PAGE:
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HP Gives webOS Platform To Open-Source Community
HP Gives webOS Platform To Open-Source Community

By Mark Long
December 9, 2011 4:47PM

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Hewlett-Packard said the open-source community would obtain access to the underlying code for webOS under an open-source license. The goal is to enable developers, partners, and other hardware manufacturers to commercially release ongoing webOS enhancements as well as new platform versions of webOS.
 



Hewlett-Packard said Friday that the computing hardware giant has decided to contribute its webOS mobile software platform to the open-source community. HP obtained the rights to webOS when the company acquired Palm for $1.2 billion in April 2010.

Hewlett-Packard initially had high hopes for webOS as an operating system that it could run side-by-side on the company's next-generation Windows desktop PCs and laptops. Following the departure of CEO Leo Apotheker and the demise of HP's webOS-based media tablet, however, the company has decided that the best way to enable webOS to evolve is to fully engage the resources of the open-source community.

"WebOS is the only platform designed from the ground up to be mobile, cloud-connected and scalable," said HP CEO Meg Whitman on Friday. "By contributing this innovation, HP unleashes the creativity of the open-source community to advance a new generation of applications and devices."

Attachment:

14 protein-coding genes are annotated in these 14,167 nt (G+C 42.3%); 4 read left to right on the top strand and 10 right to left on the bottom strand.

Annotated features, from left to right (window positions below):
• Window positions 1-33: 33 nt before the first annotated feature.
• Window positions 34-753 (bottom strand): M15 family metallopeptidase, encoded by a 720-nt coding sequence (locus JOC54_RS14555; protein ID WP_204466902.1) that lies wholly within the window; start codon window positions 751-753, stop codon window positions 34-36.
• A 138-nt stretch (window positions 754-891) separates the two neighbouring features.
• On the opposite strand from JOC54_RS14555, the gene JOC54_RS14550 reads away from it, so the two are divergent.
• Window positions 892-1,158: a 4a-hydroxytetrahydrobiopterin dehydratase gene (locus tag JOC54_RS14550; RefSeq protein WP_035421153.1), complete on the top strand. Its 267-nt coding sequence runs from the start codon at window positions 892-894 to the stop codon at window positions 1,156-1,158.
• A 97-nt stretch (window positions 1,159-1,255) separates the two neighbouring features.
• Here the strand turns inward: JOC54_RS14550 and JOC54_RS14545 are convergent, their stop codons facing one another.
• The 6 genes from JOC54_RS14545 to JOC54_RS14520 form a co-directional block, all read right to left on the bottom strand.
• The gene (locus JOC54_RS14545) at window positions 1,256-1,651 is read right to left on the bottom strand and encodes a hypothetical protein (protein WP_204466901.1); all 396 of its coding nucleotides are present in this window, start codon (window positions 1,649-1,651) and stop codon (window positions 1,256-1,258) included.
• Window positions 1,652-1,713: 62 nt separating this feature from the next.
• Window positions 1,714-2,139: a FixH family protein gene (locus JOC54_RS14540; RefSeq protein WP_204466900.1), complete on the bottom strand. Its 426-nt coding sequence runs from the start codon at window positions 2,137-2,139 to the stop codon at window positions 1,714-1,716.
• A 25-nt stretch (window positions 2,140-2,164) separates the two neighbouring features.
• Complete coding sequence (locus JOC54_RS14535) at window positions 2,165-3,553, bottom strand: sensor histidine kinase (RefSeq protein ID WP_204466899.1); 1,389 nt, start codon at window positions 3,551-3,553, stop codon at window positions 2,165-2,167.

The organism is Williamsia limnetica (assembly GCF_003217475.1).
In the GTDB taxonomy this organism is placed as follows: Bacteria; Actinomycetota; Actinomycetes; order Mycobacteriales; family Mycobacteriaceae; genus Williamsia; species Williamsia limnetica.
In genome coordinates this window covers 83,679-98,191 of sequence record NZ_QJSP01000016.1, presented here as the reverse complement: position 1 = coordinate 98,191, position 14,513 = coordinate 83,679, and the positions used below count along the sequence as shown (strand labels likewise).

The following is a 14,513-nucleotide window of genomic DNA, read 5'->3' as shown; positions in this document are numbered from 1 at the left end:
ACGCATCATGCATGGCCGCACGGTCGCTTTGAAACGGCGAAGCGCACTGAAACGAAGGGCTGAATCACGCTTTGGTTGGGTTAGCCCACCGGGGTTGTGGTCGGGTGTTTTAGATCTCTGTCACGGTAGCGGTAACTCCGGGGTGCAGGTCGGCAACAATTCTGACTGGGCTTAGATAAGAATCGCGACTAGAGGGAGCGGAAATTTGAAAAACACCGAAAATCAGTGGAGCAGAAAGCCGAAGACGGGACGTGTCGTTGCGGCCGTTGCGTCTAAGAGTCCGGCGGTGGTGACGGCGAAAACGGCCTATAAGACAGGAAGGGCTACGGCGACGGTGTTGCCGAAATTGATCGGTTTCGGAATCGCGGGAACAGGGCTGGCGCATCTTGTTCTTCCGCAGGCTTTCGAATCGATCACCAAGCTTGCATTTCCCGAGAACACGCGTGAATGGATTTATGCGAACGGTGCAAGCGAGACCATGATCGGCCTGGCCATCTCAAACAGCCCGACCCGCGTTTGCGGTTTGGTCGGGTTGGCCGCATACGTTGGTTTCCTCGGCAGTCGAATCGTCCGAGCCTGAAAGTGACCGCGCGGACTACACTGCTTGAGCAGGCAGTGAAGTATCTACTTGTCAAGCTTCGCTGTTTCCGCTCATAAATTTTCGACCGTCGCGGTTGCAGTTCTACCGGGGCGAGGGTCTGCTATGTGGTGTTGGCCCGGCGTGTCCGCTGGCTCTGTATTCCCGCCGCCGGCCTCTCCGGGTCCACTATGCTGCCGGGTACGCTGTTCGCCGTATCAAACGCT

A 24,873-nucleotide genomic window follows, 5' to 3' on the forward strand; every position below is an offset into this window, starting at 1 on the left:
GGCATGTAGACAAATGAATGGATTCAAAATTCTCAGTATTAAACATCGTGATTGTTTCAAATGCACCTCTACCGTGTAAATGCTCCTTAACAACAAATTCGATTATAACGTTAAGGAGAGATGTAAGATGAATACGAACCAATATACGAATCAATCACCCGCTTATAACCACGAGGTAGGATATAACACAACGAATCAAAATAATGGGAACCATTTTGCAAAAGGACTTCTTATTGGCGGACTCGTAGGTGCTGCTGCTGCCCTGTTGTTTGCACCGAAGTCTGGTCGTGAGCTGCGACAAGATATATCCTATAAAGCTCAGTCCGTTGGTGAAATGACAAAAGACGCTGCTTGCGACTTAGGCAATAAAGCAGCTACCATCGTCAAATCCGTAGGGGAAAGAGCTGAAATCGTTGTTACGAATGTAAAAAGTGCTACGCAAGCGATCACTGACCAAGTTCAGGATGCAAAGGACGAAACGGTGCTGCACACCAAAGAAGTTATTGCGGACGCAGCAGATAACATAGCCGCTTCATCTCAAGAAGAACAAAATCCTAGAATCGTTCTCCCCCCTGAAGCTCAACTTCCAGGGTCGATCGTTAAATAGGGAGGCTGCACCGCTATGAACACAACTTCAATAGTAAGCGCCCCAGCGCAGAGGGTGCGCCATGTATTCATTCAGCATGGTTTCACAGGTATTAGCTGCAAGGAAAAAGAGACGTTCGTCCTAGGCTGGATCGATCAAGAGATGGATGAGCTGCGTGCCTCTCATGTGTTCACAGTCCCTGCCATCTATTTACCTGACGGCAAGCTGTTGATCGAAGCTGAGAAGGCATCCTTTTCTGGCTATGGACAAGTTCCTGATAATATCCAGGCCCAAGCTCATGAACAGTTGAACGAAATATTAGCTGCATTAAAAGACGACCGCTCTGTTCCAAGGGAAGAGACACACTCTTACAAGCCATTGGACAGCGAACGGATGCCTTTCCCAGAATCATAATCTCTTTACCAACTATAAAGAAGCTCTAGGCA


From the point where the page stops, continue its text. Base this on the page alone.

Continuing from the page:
This is an exit strategy for HP and not a bad one at that, noted Al Hilwa, director of applications software development at IDC. "It throws a bone to the small but passionate community that appears to be interested in evolving webOS," Hilwa said Friday.

An Unwinnable Battle

Earlier this year, industry observers had expected HP to recoup part of its $1.2 billion investment in Palm by selling the webOS platform to another company. Though some analysts viewed Amazon as a potential webOS buyer, the online retail giant adopted a customized version of Android instead to enable its Kindle Fire tablet customers to access selected apps from Google's Android Market.

Hilwa believes that HP ultimately realized that the company could not use webOS to build a top-tier application and content ecosystem that could compete with well entrenched mobile rivals such as Apple and Google.

"For mobile devices, iOS and Android have an early lead, with Microsoft and RIM on their heels," Hilwa said. "WebOS has found it difficult to breakthrough as the market matures and coalesces -- drawing clearer battles for developer mindshare down the road."

HP said Friday that the open-source community will obtain access to the underlying code for webOS under an open-source license. The goal is to enable developers, partners, and other hardware manufacturers to commercially release ongoing webOS enhancements as well as new platform versions.

A Question Of Commitment

HP said that its own engineers will continue to be active in the development and support of webOS as the platform evolves. The company also plans to contribute the application framework for webOS known as ENYO to the open-source community.

"There are many mobile Linux derivatives that have small communities of developers interested in keeping them alive, and webOS may generate more excitement than others due to its usability advantages," Hilwa said.

Hilwa believes, however, that it is unlikely webOS will ever become a threat to the top mobile platforms available in the marketplace today.

"It is unlikely that any of these will achieve critical mass without deep-pocketed corporate sponsors with ecosystem building skills," Hilwa said.

As for just who will benefit from HP's generosity will depend on the nature of the open-source license under which webOS is released, Hilwa said.

"A good question for HP would be to what degree they will be using webOS internally for printers or in other embedded settings," Hilwa said. "The more they use it, the more they are likely to invest in evolving the code."
 

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